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Young horse gait

This is a discussion on Young horse gait within the Gaited Horses forums, part of the Horse Breeds category
  • Can a grade horse gait..?
  • Grade horse pacing gait

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    01-22-2013, 04:17 PM
  #21
Foal
Quote:
Originally Posted by OneFastHorse    
I'm in that club too. My Paso actually trots too LOL

I don't care a whole lot. He was cheap. He was a craigslist Impulse buy b/c I have always wanted a Paso Fino. It just so happens that I ended up with one who is built beautifully and well bred too. If he trots sometimes, it's not a big deal to me. I'll never show him. He's just a trail horse. He came with a lot of issues (very spooky, untrusting, hot, etc). His gait is the least of my worries. He has come a LONG way. He's actually a pretty decent trail horse now. I'm pretty sure no one else in this world would love him like I do lol He's a freak.

But, he didn't cost a lot of money either. If I wanted a super smooth horse and I was going to pay a decent amount of money, then I would get something that I want and not one with issues.
Love paso horses but a lot of them are "hot" and "spooky" but that is a desirable trait in the show world. I worked @ a national championship level barn for a while the horses were a lot of fun to ride. Seemed like your sitting on a keg of tnt with the fuse lit lots of energy in those little guys

. Lol
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    01-22-2013, 04:55 PM
  #22
Weanling
Quote:
Originally Posted by trailwalker    
Love paso horses but a lot of them are "hot" and "spooky" but that is a desirable trait in the show world. I worked @ a national championship level barn for a while the horses were a lot of fun to ride. Seemed like your sitting on a keg of tnt with the fuse lit lots of energy in those little guys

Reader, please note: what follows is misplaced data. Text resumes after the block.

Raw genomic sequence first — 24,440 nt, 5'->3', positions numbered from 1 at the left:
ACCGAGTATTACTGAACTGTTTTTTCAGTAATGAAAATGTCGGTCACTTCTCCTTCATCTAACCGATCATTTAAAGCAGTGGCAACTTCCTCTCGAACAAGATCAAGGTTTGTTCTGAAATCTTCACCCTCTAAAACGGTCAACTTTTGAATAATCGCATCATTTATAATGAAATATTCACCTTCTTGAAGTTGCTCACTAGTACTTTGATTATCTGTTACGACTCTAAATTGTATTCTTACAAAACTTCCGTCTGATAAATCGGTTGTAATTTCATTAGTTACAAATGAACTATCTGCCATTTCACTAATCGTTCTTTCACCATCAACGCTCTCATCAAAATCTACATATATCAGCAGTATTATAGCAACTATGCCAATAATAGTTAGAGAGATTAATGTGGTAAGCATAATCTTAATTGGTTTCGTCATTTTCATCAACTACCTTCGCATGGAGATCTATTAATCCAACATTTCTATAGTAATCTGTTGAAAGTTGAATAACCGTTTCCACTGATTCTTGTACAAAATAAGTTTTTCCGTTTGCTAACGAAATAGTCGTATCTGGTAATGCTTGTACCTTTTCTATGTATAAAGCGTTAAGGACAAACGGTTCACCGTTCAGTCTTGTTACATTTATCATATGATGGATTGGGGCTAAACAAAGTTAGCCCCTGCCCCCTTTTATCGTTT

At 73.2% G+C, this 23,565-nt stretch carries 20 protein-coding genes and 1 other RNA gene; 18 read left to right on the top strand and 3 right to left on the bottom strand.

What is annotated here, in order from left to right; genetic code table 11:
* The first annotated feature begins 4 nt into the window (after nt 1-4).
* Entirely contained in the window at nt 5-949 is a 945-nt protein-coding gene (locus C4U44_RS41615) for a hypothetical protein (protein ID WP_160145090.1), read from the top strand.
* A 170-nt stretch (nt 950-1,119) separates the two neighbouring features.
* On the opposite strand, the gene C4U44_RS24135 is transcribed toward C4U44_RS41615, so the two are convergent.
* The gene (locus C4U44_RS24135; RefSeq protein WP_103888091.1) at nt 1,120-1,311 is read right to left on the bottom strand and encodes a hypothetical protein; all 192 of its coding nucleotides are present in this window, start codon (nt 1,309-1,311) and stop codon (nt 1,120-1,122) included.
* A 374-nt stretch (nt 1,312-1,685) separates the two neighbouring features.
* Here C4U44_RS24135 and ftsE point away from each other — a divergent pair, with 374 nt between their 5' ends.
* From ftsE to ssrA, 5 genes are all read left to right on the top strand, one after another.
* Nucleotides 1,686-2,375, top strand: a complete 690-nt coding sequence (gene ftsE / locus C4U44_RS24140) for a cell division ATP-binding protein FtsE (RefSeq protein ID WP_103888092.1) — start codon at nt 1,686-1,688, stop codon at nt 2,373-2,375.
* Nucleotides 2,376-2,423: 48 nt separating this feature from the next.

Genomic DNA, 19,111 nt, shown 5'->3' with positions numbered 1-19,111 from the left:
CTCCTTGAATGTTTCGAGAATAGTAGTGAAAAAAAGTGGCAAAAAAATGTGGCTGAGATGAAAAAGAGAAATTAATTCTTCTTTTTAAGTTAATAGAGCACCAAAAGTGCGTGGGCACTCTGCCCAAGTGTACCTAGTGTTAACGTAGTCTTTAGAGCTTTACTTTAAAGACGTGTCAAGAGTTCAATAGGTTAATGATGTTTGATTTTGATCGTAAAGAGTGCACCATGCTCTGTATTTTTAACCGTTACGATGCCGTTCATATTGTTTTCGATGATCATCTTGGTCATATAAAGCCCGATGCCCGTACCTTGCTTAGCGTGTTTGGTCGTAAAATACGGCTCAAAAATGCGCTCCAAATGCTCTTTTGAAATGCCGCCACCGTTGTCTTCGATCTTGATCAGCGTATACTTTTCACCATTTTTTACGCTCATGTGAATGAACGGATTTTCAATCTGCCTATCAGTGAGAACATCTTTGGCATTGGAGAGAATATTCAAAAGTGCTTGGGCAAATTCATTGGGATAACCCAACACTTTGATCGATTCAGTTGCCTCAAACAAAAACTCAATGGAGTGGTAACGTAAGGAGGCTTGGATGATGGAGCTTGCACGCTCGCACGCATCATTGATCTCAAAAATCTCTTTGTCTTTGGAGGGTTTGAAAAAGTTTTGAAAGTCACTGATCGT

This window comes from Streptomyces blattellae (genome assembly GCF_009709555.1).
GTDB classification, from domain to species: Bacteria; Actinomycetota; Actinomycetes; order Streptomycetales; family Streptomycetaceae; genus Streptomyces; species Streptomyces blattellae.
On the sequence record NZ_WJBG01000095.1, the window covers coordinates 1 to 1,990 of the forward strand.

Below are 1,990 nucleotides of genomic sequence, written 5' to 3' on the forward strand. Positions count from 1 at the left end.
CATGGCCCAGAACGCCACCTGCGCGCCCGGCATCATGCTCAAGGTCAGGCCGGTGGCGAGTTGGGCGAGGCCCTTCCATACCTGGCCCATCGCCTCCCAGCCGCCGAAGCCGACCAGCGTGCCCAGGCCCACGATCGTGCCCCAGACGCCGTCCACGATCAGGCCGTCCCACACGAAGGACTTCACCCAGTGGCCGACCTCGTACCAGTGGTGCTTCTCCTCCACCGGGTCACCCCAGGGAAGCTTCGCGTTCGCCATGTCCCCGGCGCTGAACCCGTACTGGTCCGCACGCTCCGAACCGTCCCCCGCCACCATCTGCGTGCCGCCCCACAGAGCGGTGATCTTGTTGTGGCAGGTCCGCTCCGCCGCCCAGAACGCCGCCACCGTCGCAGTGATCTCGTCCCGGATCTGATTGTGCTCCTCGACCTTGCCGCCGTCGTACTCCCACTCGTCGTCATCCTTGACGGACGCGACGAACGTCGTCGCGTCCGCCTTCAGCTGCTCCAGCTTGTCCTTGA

. Lol
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Honestly, I think a lot of it has to do with the way they are trained in the beginning. I'm pretty disgusted with what I have seen as far as Paso training. It's no wonder the horses turn out hot and spooky.

My horse actually isn't hot. He was at the beginning, but he was on sweet feed (high sugar) and hadn't been ridden for over a year. Once I got him onto a low NSC diet and started riding him, he came down. He walks along with his head to his knees like any old trail plug now. Paso ppl always say "if you want a trail plug, don't get a paso." Not really true. If you LET them be a plug, most of them will. But, no one else I ride with has gaited horses, so we go at stock horse speeds... the head dragging walk LOL

Mine is spooky, but he's not terrible. MUCH better now that I have done A LOT of desensitizing ground work with him.

My only real issue with him now is he is a little buddy sour. He'll ride out alone no problem, but if I take the other horse out he pitches a fit in his stall. And when we ride in larger groups, he tends to get a little goofy when the herd starts moving. I think he's just afraid to be left behind. He's a constant work in progress, but coming along.

That and strangers can't get anywhere near him if he's loose. Which isn't an issue for me. Just means no one will steal him LOL
     
    01-22-2013, 07:41 PM
  #23
Weanling
Thanks everyone for the input. I know that they are asking way to much for this horse. I am telling myself it will be a mistake. If I hadn't asked advise from this forum, I would have bought the horse and then kicked myself in the rear end for making such a stupid mistake. I am going to check out the other horses that has been suggested on this forum.

Truly, I don't need another horse. Buying horses is one of my weakness......
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    01-22-2013, 08:10 PM
  #24
Weanling